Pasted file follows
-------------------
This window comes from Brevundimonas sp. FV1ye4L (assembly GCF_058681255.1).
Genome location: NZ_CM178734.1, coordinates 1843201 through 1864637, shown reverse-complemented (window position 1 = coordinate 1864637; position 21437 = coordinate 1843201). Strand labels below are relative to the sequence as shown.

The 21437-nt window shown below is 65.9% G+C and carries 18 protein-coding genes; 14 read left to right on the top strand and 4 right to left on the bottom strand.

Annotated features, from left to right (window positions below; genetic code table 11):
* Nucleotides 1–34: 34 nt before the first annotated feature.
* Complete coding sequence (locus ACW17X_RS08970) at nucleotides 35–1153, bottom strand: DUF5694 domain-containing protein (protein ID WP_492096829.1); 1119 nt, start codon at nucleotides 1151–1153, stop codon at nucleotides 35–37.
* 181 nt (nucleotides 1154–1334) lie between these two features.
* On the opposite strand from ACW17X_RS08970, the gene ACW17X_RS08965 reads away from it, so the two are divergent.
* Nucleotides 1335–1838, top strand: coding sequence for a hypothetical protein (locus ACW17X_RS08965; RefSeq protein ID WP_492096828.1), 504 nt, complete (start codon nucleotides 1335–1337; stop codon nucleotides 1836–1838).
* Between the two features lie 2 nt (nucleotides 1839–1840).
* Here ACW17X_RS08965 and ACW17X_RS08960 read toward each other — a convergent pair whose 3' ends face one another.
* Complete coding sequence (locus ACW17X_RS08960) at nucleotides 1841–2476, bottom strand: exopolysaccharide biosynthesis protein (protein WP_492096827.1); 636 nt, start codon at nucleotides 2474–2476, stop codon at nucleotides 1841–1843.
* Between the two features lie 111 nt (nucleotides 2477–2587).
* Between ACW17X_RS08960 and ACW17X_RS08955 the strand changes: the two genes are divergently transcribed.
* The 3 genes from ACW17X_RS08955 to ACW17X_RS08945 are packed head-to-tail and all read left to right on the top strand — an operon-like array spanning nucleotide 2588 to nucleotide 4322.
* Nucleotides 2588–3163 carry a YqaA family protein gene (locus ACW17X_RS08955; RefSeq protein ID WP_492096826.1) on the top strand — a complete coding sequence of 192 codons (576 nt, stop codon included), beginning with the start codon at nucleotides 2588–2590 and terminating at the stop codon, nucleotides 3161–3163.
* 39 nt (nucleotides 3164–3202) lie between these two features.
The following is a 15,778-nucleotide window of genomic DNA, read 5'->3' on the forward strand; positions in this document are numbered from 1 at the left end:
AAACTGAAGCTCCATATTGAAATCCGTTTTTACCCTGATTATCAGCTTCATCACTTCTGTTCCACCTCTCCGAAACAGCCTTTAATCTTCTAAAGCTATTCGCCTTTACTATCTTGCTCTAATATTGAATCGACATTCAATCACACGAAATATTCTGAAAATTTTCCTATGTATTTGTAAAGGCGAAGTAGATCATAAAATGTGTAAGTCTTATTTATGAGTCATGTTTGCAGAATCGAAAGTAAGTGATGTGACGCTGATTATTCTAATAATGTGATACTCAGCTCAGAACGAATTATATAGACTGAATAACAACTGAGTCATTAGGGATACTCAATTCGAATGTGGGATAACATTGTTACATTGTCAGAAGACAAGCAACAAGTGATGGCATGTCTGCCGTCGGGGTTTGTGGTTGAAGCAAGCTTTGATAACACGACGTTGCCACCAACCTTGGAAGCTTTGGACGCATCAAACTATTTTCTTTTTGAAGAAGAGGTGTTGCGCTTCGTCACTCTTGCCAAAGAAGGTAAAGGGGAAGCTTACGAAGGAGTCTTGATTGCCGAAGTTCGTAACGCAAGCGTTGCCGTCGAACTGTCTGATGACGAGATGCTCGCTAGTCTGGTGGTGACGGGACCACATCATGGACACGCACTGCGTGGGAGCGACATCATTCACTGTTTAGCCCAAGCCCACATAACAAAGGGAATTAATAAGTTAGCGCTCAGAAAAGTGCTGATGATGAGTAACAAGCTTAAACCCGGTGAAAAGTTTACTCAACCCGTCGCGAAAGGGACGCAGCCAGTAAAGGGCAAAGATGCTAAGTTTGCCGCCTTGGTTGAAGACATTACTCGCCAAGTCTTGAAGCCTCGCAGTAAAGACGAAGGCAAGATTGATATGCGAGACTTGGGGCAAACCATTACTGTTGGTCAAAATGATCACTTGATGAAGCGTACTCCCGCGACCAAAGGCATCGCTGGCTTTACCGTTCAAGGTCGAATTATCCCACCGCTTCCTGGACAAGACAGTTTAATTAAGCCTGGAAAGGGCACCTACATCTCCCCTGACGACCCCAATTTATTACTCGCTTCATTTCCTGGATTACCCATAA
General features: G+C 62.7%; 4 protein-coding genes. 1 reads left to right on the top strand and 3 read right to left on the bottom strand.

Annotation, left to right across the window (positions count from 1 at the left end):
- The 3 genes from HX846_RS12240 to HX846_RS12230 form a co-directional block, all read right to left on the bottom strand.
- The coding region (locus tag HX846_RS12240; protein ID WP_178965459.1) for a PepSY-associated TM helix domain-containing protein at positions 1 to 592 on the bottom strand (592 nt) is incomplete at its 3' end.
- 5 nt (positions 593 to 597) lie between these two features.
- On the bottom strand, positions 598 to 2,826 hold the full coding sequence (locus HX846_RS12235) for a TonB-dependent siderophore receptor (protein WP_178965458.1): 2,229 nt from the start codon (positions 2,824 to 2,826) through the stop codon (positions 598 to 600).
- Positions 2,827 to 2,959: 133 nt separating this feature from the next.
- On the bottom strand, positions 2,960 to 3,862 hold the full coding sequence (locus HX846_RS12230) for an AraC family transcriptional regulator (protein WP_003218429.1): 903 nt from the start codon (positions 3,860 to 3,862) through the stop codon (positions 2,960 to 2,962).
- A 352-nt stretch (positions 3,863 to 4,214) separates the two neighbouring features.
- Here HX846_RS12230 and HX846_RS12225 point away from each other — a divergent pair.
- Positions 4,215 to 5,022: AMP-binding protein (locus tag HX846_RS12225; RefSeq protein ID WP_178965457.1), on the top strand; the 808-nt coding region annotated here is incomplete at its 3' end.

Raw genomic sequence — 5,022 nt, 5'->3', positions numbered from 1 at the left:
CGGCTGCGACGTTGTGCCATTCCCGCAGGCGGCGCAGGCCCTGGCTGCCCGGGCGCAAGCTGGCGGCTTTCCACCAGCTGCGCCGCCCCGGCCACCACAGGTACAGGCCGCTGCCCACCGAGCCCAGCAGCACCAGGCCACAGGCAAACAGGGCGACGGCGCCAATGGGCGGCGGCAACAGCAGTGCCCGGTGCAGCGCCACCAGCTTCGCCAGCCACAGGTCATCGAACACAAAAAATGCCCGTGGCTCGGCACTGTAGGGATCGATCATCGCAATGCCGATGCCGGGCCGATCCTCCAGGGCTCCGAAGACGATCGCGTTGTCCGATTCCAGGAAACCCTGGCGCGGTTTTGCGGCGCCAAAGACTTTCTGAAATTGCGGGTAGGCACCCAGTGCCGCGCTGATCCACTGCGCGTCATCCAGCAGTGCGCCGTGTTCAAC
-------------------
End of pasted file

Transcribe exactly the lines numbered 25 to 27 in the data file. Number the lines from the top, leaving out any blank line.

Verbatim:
- On the bottom strand, positions 598 to 2,826 hold the full coding sequence (locus HX846_RS12235) for a TonB-dependent siderophore receptor (protein WP_178965458.1): 2,229 nt from the start codon (positions 2,824 to 2,826) through the stop codon (positions 598 to 600).
- Positions 2,827 to 2,959: 133 nt separating this feature from the next.
- On the bottom strand, positions 2,960 to 3,862 hold the full coding sequence (locus HX846_RS12230) for an AraC family transcriptional regulator (protein WP_003218429.1): 903 nt from the start codon (positions 3,860 to 3,862) through the stop codon (positions 2,960 to 2,962).